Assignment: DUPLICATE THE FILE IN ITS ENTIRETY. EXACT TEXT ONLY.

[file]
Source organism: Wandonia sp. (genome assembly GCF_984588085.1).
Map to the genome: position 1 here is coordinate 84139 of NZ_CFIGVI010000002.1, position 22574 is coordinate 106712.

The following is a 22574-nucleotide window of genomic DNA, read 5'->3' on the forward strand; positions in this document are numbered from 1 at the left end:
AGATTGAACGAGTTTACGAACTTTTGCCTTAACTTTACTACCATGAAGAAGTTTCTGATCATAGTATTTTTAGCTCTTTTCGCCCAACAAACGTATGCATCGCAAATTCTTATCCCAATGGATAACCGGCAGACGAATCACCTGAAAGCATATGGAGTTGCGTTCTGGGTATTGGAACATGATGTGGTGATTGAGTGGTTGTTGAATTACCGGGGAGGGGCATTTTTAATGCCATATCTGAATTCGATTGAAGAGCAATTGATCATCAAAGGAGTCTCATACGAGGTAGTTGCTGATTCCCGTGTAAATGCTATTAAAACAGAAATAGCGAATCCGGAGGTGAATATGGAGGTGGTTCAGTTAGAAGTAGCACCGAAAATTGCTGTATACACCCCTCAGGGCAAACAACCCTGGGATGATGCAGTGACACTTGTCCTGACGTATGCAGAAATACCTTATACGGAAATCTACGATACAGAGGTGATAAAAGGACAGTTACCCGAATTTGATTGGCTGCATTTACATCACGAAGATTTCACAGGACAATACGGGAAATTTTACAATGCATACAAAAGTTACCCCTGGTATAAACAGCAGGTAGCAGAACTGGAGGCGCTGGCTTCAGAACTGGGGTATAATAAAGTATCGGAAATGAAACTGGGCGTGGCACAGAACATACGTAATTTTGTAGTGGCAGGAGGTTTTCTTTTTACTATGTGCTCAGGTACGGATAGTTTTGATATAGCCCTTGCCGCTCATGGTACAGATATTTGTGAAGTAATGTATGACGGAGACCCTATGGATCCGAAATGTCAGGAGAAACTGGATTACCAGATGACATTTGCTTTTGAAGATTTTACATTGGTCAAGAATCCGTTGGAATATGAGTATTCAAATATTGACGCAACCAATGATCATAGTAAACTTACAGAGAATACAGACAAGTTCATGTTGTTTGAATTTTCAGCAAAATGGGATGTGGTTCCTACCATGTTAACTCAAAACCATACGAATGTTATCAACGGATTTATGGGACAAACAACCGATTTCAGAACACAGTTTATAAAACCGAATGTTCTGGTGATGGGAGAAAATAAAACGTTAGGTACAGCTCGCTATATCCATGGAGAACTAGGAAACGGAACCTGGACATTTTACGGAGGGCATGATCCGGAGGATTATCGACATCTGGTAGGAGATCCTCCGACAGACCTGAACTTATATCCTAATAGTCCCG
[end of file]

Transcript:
Source organism: Wandonia sp. (genome assembly GCF_984588085.1).
Map to the genome: position 1 here is coordinate 84139 of NZ_CFIGVI010000002.1, position 22574 is coordinate 106712.

The following is a 22574-nucleotide window of genomic DNA, read 5'->3' on the forward strand; positions in this document are numbered from 1 at the left end:
AGATTGAACGAGTTTACGAACTTTTGCCTTAACTTTACTACCATGAAGAAGTTTCTGATCATAGTATTTTTAGCTCTTTTCGCCCAACAAACGTATGCATCGCAAATTCTTATCCCAATGGATAACCGGCAGACGAATCACCTGAAAGCATATGGAGTTGCGTTCTGGGTATTGGAACATGATGTGGTGATTGAGTGGTTGTTGAATTACCGGGGAGGGGCATTTTTAATGCCATATCTGAATTCGATTGAAGAGCAATTGATCATCAAAGGAGTCTCATACGAGGTAGTTGCTGATTCCCGTGTAAATGCTATTAAAACAGAAATAGCGAATCCGGAGGTGAATATGGAGGTGGTTCAGTTAGAAGTAGCACCGAAAATTGCTGTATACACCCCTCAGGGCAAACAACCCTGGGATGATGCAGTGACACTTGTCCTGACGTATGCAGAAATACCTTATACGGAAATCTACGATACAGAGGTGATAAAAGGACAGTTACCCGAATTTGATTGGCTGCATTTACATCACGAAGATTTCACAGGACAATACGGGAAATTTTACAATGCATACAAAAGTTACCCCTGGTATAAACAGCAGGTAGCAGAACTGGAGGCGCTGGCTTCAGAACTGGGGTATAATAAAGTATCGGAAATGAAACTGGGCGTGGCACAGAACATACGTAATTTTGTAGTGGCAGGAGGTTTTCTTTTTACTATGTGCTCAGGTACGGATAGTTTTGATATAGCCCTTGCCGCTCATGGTACAGATATTTGTGAAGTAATGTATGACGGAGACCCTATGGATCCGAAATGTCAGGAGAAACTGGATTACCAGATGACATTTGCTTTTGAAGATTTTACATTGGTCAAGAATCCGTTGGAATATGAGTATTCAAATATTGACGCAACCAATGATCATAGTAAACTTACAGAGAATACAGACAAGTTCATGTTGTTTGAATTTTCAGCAAAATGGGATGTGGTTCCTACCATGTTAACTCAAAACCATACGAATGTTATCAACGGATTTATGGGACAAACAACCGATTTCAGAACACAGTTTATAAAACCGAATGTTCTGGTGATGGGAGAAAATAAAACGTTAGGTACAGCTCGCTATATCCATGGAGAACTAGGAAACGGAACCTGGACATTTTACGGAGGGCATGATCCGGAGGATTATCGACATCTGGTAGGAGATCCTCCGACAGACCTGAACTTATATCCTAATAGTCCCG